SACRAMENTO — Thousands of schools across the nation are responding to the reading and math testing requirements laid out in No Child Left Behind, President Bush's signature education law, by reducing class time spent on other subjects and, for some low-proficiency students, eliminating it.
Schools from Vermont to California are increasing — in some cases tripling — the class time that low-proficiency students spend on reading and math, mainly because the federal law, signed in 2002, requires annual exams only in those subjects and punishes schools that fall short of rising benchmarks.
I find it curious that educationists regard "reading" and learning science and history as being mutually exclusive. "Reading" is not some abstract, isolated skill but a practical tool that can be applied to many fields. Couldn't you learn a lot of history and science by reading? Whatever happened to reading across the curriculum?
In The Knowledge Deficit , E.D. Hirsch argues that reading instruction should be less concerned with "strategies" and should focus more on domain knowledge:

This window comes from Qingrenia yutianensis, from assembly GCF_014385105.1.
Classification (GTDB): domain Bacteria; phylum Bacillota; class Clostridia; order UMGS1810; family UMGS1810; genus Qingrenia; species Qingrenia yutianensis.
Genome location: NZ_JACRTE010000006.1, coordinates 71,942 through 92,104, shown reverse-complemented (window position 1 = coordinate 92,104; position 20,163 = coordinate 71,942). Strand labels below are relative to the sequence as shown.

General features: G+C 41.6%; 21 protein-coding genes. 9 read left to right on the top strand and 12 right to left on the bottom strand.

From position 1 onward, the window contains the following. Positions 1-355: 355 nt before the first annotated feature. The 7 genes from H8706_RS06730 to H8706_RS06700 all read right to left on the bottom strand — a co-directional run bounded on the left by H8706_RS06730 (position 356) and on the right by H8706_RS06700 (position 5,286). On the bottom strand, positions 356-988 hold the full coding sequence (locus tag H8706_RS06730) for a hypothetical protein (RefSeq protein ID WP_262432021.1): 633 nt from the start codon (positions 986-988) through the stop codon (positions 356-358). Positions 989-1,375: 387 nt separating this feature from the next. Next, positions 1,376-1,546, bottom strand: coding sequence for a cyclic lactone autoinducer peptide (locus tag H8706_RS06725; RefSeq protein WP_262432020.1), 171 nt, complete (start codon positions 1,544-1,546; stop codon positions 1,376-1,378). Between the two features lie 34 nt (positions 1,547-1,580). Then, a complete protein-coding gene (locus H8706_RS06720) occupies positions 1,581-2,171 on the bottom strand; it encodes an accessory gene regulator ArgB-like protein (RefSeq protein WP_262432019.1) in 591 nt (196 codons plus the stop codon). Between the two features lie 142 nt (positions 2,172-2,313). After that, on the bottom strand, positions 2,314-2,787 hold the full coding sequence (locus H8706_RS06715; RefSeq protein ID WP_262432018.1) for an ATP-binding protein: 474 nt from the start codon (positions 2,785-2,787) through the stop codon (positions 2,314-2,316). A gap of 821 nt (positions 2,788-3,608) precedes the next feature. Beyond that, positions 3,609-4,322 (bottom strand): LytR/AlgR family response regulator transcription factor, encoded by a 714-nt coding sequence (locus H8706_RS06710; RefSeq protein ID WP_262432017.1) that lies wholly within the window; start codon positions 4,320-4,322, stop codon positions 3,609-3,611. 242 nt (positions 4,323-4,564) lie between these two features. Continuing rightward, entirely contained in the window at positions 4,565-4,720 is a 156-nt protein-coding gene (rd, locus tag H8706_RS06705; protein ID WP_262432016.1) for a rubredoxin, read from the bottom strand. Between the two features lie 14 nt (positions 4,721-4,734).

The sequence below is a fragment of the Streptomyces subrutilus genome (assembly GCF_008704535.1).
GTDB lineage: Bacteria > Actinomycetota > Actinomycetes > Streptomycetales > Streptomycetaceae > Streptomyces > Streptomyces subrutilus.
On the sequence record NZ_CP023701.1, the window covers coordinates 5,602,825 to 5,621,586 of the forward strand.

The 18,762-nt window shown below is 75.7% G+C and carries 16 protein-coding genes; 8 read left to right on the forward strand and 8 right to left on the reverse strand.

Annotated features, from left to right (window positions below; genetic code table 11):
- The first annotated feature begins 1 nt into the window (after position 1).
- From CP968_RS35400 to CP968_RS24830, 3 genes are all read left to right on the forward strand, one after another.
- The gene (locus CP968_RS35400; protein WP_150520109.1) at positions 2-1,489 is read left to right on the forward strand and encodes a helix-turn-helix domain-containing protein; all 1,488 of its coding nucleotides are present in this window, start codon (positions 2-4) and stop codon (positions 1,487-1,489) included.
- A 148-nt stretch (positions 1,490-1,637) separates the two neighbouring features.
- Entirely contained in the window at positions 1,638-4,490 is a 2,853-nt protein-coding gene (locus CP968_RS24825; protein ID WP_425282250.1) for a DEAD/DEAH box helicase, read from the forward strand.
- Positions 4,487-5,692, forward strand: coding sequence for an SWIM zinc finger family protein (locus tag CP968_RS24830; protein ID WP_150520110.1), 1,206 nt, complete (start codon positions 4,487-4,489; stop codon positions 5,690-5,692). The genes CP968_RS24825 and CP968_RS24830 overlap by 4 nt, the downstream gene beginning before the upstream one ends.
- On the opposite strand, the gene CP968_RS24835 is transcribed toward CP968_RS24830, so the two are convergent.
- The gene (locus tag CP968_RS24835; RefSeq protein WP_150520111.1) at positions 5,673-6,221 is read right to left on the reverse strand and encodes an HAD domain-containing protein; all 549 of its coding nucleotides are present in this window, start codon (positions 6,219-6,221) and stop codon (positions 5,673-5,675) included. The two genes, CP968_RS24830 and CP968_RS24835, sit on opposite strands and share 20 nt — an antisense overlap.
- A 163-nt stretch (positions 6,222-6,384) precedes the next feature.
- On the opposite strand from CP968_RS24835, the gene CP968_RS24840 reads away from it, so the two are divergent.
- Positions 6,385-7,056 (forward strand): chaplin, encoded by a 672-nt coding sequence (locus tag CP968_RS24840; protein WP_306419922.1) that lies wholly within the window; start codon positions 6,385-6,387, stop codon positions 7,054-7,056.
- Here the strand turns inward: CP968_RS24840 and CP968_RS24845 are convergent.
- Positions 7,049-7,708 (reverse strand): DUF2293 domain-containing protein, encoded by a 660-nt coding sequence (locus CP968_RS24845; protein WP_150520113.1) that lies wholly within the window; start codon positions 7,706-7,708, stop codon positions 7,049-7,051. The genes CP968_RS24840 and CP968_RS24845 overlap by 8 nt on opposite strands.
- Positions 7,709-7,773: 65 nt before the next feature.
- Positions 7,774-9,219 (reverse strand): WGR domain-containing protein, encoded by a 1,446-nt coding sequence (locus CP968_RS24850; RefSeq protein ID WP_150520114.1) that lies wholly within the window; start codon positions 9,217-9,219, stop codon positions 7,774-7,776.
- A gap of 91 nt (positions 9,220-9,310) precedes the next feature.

From Publishers Weekly
The notion of learning how to learn is a shibboleth in America's schools, but it distorts reading instruction, contends this provocative manifesto. Education theorist Hirsch decries a dominant "Romantic" pedagogy that disparages factual knowledge and emphasizes reading comprehension "strategies"—summarizing, identifying themes, drawing inferences—that children can deploy on any text. Such formal skills, he argues, are easily acquired; what kids really need is a broad background knowledge of history, science and culture to help them assimilate new vocabulary and understand more advanced readings. "Process-oriented" methods that apply reading comprehension drills to "vapid" texts waste time and slow kids' progress, Hirsch contends, and should be replaced with a more traditional, "knowledge-oriented" academic approach with a rich factual content. Hirsch repeats the call for a standard curriculum based on a canon of general knowledge (he touts his own core knowledge sequence as a model) made in his bestselling Cultural Literacy. That work drew fire from multiculturalists who accused Hirsch of promoting dead-white-male worship, but here he grounds his case in the latest cognitive-science research (with a healthy dose of common sense). Fluently written and accessible to teachers and parents alike, the book presents a challenge to reigning educational orthodoxies. (Apr. 24)